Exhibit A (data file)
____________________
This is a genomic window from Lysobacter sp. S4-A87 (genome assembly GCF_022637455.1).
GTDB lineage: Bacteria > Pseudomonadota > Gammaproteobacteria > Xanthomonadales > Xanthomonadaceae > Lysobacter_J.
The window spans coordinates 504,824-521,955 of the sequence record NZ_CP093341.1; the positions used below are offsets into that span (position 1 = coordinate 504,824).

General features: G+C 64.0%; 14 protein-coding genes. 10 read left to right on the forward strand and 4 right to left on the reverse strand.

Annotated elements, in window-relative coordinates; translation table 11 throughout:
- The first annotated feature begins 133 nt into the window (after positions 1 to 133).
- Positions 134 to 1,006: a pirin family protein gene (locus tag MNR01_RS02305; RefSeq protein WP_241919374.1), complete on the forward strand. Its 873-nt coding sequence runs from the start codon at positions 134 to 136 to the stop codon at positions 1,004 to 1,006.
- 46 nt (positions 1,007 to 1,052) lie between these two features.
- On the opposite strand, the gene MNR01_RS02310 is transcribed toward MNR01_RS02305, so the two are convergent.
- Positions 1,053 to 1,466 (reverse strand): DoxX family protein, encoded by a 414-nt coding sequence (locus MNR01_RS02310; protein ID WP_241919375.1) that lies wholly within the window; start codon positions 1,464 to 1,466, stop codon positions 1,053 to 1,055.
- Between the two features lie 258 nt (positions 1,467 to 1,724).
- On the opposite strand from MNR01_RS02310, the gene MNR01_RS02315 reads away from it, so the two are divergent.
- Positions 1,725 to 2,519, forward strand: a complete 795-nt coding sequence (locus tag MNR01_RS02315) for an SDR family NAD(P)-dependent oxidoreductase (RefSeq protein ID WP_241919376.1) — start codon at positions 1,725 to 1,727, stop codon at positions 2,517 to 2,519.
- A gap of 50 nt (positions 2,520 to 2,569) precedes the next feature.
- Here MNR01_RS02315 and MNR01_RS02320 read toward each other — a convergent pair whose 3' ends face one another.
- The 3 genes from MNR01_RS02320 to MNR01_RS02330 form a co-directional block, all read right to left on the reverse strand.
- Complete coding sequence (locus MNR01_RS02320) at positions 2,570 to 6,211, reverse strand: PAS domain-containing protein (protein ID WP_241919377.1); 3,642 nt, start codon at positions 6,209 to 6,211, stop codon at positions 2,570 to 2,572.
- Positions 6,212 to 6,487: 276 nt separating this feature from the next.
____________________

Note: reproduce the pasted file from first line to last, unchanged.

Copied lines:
This is a genomic window from Lysobacter sp. S4-A87 (genome assembly GCF_022637455.1).
GTDB lineage: Bacteria > Pseudomonadota > Gammaproteobacteria > Xanthomonadales > Xanthomonadaceae > Lysobacter_J.
The window spans coordinates 504,824-521,955 of the sequence record NZ_CP093341.1; the positions used below are offsets into that span (position 1 = coordinate 504,824).

General features: G+C 64.0%; 14 protein-coding genes. 10 read left to right on the forward strand and 4 right to left on the reverse strand.

Annotated elements, in window-relative coordinates; translation table 11 throughout:
- The first annotated feature begins 133 nt into the window (after positions 1 to 133).
- Positions 134 to 1,006: a pirin family protein gene (locus tag MNR01_RS02305; RefSeq protein WP_241919374.1), complete on the forward strand. Its 873-nt coding sequence runs from the start codon at positions 134 to 136 to the stop codon at positions 1,004 to 1,006.
- 46 nt (positions 1,007 to 1,052) lie between these two features.
- On the opposite strand, the gene MNR01_RS02310 is transcribed toward MNR01_RS02305, so the two are convergent.
- Positions 1,053 to 1,466 (reverse strand): DoxX family protein, encoded by a 414-nt coding sequence (locus MNR01_RS02310; protein ID WP_241919375.1) that lies wholly within the window; start codon positions 1,464 to 1,466, stop codon positions 1,053 to 1,055.
- Between the two features lie 258 nt (positions 1,467 to 1,724).
- On the opposite strand from MNR01_RS02310, the gene MNR01_RS02315 reads away from it, so the two are divergent.
- Positions 1,725 to 2,519, forward strand: a complete 795-nt coding sequence (locus tag MNR01_RS02315) for an SDR family NAD(P)-dependent oxidoreductase (RefSeq protein ID WP_241919376.1) — start codon at positions 1,725 to 1,727, stop codon at positions 2,517 to 2,519.
- A gap of 50 nt (positions 2,520 to 2,569) precedes the next feature.
- Here MNR01_RS02315 and MNR01_RS02320 read toward each other — a convergent pair whose 3' ends face one another.
- The 3 genes from MNR01_RS02320 to MNR01_RS02330 form a co-directional block, all read right to left on the reverse strand.
- Complete coding sequence (locus MNR01_RS02320) at positions 2,570 to 6,211, reverse strand: PAS domain-containing protein (protein ID WP_241919377.1); 3,642 nt, start codon at positions 6,209 to 6,211, stop codon at positions 2,570 to 2,572.
- Positions 6,212 to 6,487: 276 nt separating this feature from the next.